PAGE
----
Rep. Raúl Grijalva (D-Ariz.)
The Senate stopped working last week to advance 2 different help costs as Democrats demanded extra financing for Puerto Rico to which Republican politician leaders stated Trump would never ever agree. Negotiations broke down Tuesday as Congress headed for a two-week recess.
Disaster funding hasn’t stopped the natural gas market’s progress. Last July, the Department of Energy proposed reducing shipping guidelines for liquefied gas. By reclassifying tankers as “small scale,” the ships could circumvent more robust federal ecological reviews, according to a report by the watchdog site The Genuine News
” The completion of this guideline will expedite the allowing of particular small-scale exports of gas,” Energy Secretary Rick Perry stated in a news release at the time. “The so-called ‘small-scale guideline’ will further release American energy by reducing the regulatory burden on American services while also offering significant benefits to our trading partners in the Caribbean, Central America and South America.”
There have actually been missteps. In December, Texas-based Excelerate Energy deserted strategies to construct a $400 million natural gas terminal on the southern coast of Puerto Rico.
But last month, New York-based New Fortress Energy signed a five-year handle PREPA to supply gas to the energy’s power plant in San Juan. On Tuesday morning, the U.S. Energy Details Administration released its most current figures showing Puerto Rico’s melted natural gas imports bounced back to pre-storm levels as of late2018
Energy Department electrical energy chief Bruce Walker, a Trump appointee, testified Tuesday that attempting to rebuild Puerto Rico with non-fossil sources after the storm would have slowed the recovery.
” There are some substantial engineering issues,” he said. “It’s not technically possible today to transform that island to 100?o-friendly.”
PREPA CEO José Ortiz Vázquez agreed but stated the debate was over how heavily to purchase imported gas to carry the island through to its ultimate goal of 100%clean electricity.
” Some groups favor going straight up with maximum capacity of renewables and keep burning gas to get us through to 2050, while other groups have a different viewpoint, where we ought to make a big bet now on natural gas and slowly deal with the sustainable problem,” he said.
Asked for how long it would take to transform Puerto Rico’s entire electrical energy supply, a panel of experts in the 2nd half of the hearing offered answers varying from “within a decade” to 25 years to “well before the 2050 deadline,” if executed “under a well-managed, professional system.”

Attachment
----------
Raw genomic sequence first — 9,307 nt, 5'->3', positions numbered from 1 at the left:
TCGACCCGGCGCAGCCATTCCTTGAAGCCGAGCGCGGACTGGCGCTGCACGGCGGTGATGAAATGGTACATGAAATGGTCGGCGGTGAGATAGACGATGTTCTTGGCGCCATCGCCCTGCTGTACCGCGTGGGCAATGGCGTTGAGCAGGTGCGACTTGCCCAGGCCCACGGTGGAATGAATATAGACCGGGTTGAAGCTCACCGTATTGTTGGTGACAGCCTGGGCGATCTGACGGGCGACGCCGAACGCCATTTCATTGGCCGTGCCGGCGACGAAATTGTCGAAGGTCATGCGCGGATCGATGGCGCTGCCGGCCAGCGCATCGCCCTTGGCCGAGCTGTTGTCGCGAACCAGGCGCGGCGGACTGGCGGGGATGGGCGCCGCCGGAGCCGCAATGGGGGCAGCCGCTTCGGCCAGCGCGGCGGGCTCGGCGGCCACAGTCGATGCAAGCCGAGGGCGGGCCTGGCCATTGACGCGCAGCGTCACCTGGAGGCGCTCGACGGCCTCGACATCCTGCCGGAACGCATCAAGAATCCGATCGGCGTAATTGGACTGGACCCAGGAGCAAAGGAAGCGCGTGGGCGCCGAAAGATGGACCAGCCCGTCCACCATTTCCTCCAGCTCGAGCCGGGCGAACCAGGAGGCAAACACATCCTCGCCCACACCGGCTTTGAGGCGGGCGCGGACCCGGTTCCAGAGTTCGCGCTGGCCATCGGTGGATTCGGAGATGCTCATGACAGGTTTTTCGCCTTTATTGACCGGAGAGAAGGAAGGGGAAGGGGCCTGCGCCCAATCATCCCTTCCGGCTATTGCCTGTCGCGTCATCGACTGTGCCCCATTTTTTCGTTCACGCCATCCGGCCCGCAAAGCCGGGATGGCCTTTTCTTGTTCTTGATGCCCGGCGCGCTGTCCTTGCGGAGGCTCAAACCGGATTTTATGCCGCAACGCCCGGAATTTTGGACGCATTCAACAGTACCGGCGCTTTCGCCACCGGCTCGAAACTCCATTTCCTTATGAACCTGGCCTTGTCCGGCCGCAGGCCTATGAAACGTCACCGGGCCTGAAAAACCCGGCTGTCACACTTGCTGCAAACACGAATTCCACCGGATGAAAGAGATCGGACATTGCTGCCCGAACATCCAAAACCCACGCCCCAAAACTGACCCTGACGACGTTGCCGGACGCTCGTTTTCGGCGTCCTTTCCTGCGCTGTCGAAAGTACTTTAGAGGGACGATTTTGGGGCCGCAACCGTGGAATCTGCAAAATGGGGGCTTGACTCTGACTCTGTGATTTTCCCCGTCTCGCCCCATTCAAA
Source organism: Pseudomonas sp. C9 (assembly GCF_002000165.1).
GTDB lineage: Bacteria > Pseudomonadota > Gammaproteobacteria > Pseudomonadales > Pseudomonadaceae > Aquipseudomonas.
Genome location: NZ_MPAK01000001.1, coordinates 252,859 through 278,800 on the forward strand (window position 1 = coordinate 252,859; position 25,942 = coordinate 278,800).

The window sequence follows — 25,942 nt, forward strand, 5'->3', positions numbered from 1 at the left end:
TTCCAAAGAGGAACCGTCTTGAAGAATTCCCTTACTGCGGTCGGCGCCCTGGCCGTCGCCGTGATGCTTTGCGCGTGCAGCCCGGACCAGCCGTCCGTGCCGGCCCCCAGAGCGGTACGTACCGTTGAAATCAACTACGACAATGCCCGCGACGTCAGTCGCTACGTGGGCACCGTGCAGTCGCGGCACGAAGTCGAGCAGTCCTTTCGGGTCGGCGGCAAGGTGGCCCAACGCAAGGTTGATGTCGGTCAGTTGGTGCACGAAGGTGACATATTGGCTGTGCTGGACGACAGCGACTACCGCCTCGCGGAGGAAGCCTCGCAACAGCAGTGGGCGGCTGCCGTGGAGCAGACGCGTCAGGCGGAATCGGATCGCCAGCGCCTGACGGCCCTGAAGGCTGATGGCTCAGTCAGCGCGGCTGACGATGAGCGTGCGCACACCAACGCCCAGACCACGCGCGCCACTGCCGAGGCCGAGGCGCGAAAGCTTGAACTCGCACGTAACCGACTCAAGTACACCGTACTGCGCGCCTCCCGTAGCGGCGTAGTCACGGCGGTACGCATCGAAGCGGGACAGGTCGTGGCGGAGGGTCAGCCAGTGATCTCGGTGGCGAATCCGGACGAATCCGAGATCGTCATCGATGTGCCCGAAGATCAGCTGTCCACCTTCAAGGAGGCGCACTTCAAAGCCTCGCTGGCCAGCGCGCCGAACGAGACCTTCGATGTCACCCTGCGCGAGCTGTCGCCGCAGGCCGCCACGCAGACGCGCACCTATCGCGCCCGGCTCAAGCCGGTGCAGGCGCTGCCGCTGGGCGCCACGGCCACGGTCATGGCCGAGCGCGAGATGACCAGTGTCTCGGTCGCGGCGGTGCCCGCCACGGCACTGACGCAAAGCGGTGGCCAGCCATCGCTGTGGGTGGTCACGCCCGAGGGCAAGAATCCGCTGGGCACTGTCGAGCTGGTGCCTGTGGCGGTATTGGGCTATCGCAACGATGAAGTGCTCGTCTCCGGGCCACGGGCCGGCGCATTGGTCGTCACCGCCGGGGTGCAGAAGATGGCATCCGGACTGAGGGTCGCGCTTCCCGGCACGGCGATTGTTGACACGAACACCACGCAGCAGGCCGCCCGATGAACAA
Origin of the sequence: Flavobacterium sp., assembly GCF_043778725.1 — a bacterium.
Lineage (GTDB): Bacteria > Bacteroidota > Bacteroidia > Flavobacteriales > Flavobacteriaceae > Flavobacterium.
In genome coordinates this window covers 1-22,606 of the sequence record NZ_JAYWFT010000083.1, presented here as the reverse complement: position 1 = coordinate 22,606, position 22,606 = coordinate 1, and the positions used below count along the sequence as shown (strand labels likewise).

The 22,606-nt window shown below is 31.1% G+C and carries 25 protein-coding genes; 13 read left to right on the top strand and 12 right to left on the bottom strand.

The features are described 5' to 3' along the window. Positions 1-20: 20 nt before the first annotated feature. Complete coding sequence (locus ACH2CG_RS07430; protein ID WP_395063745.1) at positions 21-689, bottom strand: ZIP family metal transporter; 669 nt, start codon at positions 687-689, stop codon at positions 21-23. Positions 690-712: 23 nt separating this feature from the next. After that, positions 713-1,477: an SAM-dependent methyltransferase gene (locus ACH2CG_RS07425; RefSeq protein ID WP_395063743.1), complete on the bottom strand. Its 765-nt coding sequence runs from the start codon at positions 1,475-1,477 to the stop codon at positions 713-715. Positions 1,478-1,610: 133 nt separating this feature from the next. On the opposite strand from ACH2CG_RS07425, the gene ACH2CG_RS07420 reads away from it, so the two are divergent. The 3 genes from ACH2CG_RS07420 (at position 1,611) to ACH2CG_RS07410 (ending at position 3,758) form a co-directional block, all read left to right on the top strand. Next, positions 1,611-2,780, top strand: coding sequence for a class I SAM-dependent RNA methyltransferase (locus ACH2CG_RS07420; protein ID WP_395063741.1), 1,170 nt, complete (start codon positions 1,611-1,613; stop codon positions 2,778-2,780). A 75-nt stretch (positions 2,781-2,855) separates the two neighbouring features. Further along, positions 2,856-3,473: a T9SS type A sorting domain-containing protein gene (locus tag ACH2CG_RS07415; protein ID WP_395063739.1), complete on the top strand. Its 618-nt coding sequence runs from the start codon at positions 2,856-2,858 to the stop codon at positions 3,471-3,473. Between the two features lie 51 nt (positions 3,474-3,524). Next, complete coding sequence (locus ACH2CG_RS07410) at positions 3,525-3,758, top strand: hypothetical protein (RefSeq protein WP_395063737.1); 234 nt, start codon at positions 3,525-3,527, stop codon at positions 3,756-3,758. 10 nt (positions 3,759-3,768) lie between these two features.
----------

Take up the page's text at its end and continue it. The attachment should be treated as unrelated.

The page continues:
There is a genuine disagreement over the feasibility of going 100?o-friendly on the national level. A paper released in 2017 in Procedures of the National Academy of Sciences argued a much better strategy was to intend for 80%renewables by the middle of the century, with nuclear plants and fossil fuel stations geared up with carbon capture and storage innovation making up the rest. However research studies launched in 2015 made the case that the quick strides in clean energy made it useful and economically sound to entirely shift all 50 states and 139 nations to 100?o-friendly starting immediately.
Yet earnings are at the heart of Puerto Rico’s conflict. Last year, the Puerto Rican legislature approved a strategy to privatize PREPA. It’s a questionable decision that some state will assist the bankrupt energy to dig itself out of financial obligation and make the improvements it needs to lower electrical power costs. However others fear a PREPA beholden to investors will lock in high rates and transfer control of a public excellent into the hands of the rich, establishing yet another way the downtrodden U.S. colony creates wealth for those back on the mainland.
” It’s not possible for PREPA to right away convert to 100%renewable resource. There will be a shift duration. We recognize that,” said Rep. Raúl Grijalva (D-Ariz.), who commanded Tuesday’s hearing as committee chairman. “However there are issues that the existing plan to concentrate on natural gas instead of optimizing and doing promo around solar generation will lock us into a facilities that will soon be dated, a facilities that will depend on importation. Am I remedy?”
Marla Pérez Lugo, a teacher at the University of Puerto Rico-Mayaguez, said the question captured “the essence of the issue.”
” We’re still thinking that what’s good for PREPA is excellent for Puerto Rico,” she stated. “And that is not always so.”